What Else We’re Reading

Renee Bracey Sherman explained in Glamour why Democratic vice presidential nominee Tim Kaine’s position on abortion scares her.

NARAL’s Ilyse Hogue told Cosmopolitan why she shared her abortion story on stage at the DNC.

Lilly Workneh, the Huffington Post’s Black Voices senior editor, explained how the DNC was “powered by a bevy of remarkable black women.”

Rebecca Traister wrote about how Clinton’s historic nomination puts the Democratic nominee “one step closer to making the impossible possible.”

Rewire attended a Democrats for Life of America event while in Philadelphia for the convention and fact-checked the group’s executive director.

A woman may have finally clinched the nomination for a major political party, but Judith Warner in Politico Magazine took on whether the “glass ceiling” has really been cracked for women in politics.

With Clinton’s nomination, “Dozens of other women across the country, in interviews at their offices or alongside their children, also said they felt on the cusp of a major, collective step forward,” reported Jodi Kantor for the New York Times.

According to Philly.com, Philadelphia’s Maternity Care Coalition staffed “eight curtained breast-feeding stalls on site [at the DNC], complete with comfy chairs, side tables, and electrical outlets.” Republicans reportedly offered similar accommodations at their convention the week before.

Analysis Law and Policy

After ‘Whole Woman’s Health’ Decision, Advocates Should Fight Ultrasound Laws With Science

Imani Gandy

A return to data should aid in dismantling other laws ungrounded in any real facts, such as Texas’s onerous "informed consent” law—HB 15—which forces women to get an ultrasound that they may neither need nor afford, and which imposes a 24-hour waiting period.

Whole Woman’s Health v. Hellerstedt, the landmark U.S. Supreme Court ruling striking down two provisions of Texas’ omnibus anti-abortion law, has changed the reproductive rights landscape in ways that will reverberate in courts around the country for years to come. It is no longer acceptable—at least in theory—for a state to announce that a particular restriction advances an interest in women’s health and to expect courts and the public to take them at their word.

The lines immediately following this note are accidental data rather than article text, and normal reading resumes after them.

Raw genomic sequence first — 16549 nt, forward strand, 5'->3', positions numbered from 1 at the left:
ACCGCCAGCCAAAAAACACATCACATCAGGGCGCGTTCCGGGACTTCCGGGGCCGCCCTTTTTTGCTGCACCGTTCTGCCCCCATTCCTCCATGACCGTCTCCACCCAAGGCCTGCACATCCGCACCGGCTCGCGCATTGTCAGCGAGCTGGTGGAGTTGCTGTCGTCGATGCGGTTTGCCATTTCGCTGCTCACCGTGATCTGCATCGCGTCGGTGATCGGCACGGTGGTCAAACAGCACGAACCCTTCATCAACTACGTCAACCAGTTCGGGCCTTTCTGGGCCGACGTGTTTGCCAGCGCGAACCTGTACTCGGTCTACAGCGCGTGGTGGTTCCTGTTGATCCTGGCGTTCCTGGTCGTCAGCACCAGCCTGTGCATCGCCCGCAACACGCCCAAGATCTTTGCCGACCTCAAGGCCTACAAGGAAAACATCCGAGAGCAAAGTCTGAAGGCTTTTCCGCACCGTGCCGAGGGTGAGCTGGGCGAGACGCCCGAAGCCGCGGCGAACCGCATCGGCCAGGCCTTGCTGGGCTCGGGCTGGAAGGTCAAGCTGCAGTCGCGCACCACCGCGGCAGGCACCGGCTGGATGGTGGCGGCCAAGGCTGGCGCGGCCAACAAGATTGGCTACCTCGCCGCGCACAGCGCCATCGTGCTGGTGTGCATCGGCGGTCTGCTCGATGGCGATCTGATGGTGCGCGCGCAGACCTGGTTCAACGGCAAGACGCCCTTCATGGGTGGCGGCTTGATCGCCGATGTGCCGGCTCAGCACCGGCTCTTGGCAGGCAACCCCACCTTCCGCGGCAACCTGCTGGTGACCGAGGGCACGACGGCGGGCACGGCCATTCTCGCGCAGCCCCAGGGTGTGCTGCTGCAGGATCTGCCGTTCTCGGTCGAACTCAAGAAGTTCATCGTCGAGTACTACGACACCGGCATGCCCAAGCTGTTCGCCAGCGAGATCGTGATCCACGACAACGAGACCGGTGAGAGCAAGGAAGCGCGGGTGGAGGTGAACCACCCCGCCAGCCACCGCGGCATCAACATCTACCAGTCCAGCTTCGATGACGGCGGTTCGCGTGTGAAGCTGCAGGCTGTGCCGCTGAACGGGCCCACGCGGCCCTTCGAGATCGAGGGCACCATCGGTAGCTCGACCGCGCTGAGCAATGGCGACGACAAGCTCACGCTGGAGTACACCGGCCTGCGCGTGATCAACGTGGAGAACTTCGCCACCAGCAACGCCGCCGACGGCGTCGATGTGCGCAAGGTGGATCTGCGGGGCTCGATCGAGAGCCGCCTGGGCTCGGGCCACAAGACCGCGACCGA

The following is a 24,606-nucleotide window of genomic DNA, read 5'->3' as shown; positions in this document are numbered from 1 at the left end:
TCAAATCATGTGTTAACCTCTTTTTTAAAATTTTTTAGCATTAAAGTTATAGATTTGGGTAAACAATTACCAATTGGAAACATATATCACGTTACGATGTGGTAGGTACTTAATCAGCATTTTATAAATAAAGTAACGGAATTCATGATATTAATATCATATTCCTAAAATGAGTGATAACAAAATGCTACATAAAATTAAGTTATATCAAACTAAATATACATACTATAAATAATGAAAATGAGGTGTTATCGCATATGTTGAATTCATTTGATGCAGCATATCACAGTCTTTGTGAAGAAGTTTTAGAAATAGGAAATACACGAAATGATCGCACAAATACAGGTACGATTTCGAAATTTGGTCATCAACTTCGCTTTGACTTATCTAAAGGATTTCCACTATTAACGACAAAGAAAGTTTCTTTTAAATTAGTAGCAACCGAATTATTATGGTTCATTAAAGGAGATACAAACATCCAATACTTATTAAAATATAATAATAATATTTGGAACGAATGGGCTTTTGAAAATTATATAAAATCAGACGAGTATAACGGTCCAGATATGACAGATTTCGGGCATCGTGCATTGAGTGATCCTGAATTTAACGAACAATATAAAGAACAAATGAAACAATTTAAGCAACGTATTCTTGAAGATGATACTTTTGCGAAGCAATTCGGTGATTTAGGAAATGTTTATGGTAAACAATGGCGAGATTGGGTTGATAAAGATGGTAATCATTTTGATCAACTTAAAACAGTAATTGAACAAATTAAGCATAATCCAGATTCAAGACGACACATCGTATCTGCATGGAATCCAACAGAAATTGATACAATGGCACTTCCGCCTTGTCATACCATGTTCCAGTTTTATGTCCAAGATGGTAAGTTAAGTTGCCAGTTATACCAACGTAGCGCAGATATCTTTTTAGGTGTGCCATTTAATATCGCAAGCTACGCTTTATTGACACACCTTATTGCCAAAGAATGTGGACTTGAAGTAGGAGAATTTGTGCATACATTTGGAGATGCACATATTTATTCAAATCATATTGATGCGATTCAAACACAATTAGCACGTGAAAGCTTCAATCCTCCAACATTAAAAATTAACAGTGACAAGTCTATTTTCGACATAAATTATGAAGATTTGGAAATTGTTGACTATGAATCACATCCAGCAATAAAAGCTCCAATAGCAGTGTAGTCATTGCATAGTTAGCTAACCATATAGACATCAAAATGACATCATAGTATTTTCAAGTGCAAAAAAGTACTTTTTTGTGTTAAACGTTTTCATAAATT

In an opinion driven by science and data, Justice Stephen Breyer, writing for the majority in Whole Woman’s Health, weighed the costs and benefits of the two provisions of HB 2 at issue—the admitting privileges and ambulatory surgical center (ASC) requirements—and found them wanting. Texas had breezed through the Fifth Circuit without facing any real pushback on its manufactured claims that the two provisions advanced women’s health. Finally, Justice Breyer whipped out his figurative calculator and determined that those claims didn’t add up. For starters, Texas admitted that it didn’t know of a single instance where the admitting privileges requirement would have helped a woman get better treatment. And as for Texas’ claim that abortion should be performed in an ASC, Breyer pointed out that the state did not require the same of its midwifery clinics, and that childbirth is 14 times more likely to result in death.

So now, as Justice Ruth Bader Ginsburg pointed out in the case’s concurring opinion, laws that “‘do little or nothing for health, but rather strew impediments to abortion’ cannot survive judicial inspection.” In other words, if a state says a restriction promotes women’s health and safety, that state will now have to prove it to the courts.

With this success under our belts, a similar return to science and data should aid in dismantling other laws ungrounded in any real facts, such as Texas’s onerous “informed consent” law—HB 15—which forces women to get an ultrasound that they may neither need nor afford, and which imposes a 24-hour waiting period.

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In Planned Parenthood v. Casey, the U.S. Supreme Court upheld parts of Pennsylvania’s “informed consent” law requiring abortion patients to receive a pamphlet developed by the state department of health, finding that it did not constitute an “undue burden” on the constitutional right to abortion. The basis? Protecting women’s mental health: “[I]n an attempt to ensure that a woman apprehends the full consequences of her decision, the State furthers the legitimate purpose of reducing the risk that a woman may elect an abortion, only to discover later, with devastating psychological consequences, that her decision was not fully informed.”